Historians can contribute an analysis of motivation in mass gun violence to the larger conversation. Motivation, however, is difficult to assess in many cases, such as with the Las Vegas shooter, who did not leave behind any notes or digital files to explain his actions.
If officials have determined one or more motivations in gun violence events, some common categories or themes emerge. This categorization helps make some sense of these violent acts and can guide future actions with respect to legislation, memorialization, prevention, and …
Cultural perceptions influence the categorization of motivation for gun violence. One big example is white supremacy versus terrorism versus religion versus state-sponsorship: these might be best combined as one category, or is it helpful to keep these separate? But interpretation of events might put them in different categories. It is clear that cultural preconceptions and biases shape assignment of events to categories.
Mental health is often raised as a reason for gun violence. A person’s mental health, such as depression or anger management issues, may contribute to a decision to perpetrate gun violence, but some may argue that mental health is not a deciding factor in and of itself.
Blair 2014 also noted that 9% of shooters attacked family members or people they had a close personal relationship with. These shooters (about half) often continued their violence in other locations.
Grievance against a current or former employer or employee:
Grievance against a teacher, student, or school in general:
- Columbine shooting
- Parkland shooting
- Shooter in the June 28, 2018 Capital Gazette (Annapolis, MD) killed 5 people in the newsroom. The shooter referred to his 2011 case against the newspaper, objecting to its coverage of his relationship to a former high school classmate — the paper had characterized the shooter’s actions as harassment of a former girlfriend.
- June 17, 2015 Charleston, SC, church shooting that killed 9 people, including the senior minister who was also a state senator. The shooter expressed white supremacist language and was photographed with the Confederate flag. This connection prompted the National Park Service to evaluate its sale of the Confederate flag in park visitor centers. Major retailers, such as Wal-Mart and Amazon, decided to stop selling Confederate flag merchandise. A national conversation about Confederate memorials resulted in the removal of many Confederate statues and other memorials in states across the country. The South Carolina state legislature voted to remove the Confederate flag from the statehouse grounds.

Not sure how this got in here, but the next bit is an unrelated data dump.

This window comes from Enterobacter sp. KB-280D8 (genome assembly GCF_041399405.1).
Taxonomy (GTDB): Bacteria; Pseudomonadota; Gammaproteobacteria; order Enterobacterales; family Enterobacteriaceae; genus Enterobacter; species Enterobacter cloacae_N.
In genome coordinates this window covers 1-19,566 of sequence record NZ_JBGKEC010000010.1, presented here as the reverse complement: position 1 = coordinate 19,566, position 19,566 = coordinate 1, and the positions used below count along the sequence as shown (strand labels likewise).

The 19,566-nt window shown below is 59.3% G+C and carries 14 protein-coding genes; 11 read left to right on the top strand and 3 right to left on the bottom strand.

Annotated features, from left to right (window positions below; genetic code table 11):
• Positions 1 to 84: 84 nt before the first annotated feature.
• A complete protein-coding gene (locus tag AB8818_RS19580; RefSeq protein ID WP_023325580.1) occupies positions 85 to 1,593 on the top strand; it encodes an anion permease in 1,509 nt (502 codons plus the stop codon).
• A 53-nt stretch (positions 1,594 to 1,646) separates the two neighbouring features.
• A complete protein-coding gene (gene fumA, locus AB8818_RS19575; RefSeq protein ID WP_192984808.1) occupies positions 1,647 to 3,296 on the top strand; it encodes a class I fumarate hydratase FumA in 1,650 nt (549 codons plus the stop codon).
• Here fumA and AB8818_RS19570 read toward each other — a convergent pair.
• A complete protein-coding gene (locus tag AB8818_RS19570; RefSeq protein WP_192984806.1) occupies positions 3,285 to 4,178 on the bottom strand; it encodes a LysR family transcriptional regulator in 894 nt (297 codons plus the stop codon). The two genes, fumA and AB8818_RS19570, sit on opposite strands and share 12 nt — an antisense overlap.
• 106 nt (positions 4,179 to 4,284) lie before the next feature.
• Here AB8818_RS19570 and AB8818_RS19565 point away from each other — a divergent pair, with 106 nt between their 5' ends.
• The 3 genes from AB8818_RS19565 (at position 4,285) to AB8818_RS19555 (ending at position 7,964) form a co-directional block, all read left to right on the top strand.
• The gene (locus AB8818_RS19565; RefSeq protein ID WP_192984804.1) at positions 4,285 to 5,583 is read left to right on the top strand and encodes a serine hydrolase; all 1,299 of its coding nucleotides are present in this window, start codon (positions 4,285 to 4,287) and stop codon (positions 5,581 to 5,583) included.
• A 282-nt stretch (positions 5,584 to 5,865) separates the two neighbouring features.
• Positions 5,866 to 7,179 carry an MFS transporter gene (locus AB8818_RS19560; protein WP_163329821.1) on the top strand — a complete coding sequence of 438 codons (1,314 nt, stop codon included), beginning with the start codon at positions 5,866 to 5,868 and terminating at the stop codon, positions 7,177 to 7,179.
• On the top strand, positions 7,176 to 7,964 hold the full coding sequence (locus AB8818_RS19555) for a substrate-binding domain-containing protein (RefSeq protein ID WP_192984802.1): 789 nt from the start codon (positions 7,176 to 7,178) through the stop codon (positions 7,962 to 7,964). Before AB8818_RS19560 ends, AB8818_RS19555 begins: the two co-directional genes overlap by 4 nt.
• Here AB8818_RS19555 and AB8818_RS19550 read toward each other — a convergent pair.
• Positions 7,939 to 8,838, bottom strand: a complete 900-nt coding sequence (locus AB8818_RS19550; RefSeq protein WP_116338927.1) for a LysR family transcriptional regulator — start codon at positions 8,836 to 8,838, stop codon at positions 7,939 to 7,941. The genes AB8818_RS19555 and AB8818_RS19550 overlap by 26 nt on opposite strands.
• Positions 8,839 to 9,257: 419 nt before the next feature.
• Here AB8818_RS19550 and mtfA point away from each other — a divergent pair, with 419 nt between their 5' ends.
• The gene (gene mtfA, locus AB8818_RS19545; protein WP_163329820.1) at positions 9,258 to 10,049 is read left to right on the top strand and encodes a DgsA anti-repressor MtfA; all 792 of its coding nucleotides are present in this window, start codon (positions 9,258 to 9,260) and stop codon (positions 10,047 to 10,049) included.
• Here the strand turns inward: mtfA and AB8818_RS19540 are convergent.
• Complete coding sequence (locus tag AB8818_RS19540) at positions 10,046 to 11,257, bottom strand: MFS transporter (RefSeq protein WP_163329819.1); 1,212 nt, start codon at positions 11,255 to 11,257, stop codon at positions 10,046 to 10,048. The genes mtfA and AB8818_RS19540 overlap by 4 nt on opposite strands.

- March 15, 2019 Christchurch, New Zealand shooting at two mosques that killed 50 and wounded 50 people. The shooter released a manifesto shortly before the shooting in which he expressed anti-Muslim and anti-immigrant beliefs, wanting to stop what he called 1,300 years of Muslim devastation of the West and to ignite a “race war”.
March 15, 2019 Christchurch, New Zealand shooting at two mosques that killed 50 and wounded 50 people. The shooter released a manifesto shortly before the shooting in which he expressed anti-Muslim and anti-immigrant beliefs, wanting to stop what he called 1,300 years of Muslim devastation of the West and to ignite a “race war”. (see also White supremacy)
Pittsburgh Tree of Life Synagogue (Oct 27, 2018): 11 killed
violence against trans women of color especially
(different from white supremacy and/or religious-based motivations):
- December 2, 2015 San Bernardino shooting: killed 14 people and wounded 22. A married couple, with the husband born in the US and the wife a permanent resident, had become radicalized via foreign terrorist groups, but had acted independently. The incident ended in a high-speed chase and shootout, with officers killing the two perpetrators.
- June 12, 2016 Orlando Pulse nightclub shooting: 49 killed, 53 wounded. Occurred in a gay nightclub during its Latinx night, but officials determined that the shooter did not know it was a gay club and was retaliating for US intervention abroad
- Wounded Knee
- other historical Army incursions against Native Americans
Some shooters intend to commit suicide, but decide to take out others before killing themselves.
In addition to mass gun violence, suicide represents a huge proportion of all firearm deaths in the United States. According to Everytown for Gun Safety, nearly 66% of all firearm deaths in the US are suicides with a gun; and one-half of all suicides in the US are conducted with a gun. Clearly the element of firearms plays a role: suicide attempts with a gun have an 85% fatality rate; but attempts by other methods are only successful <5% of the time.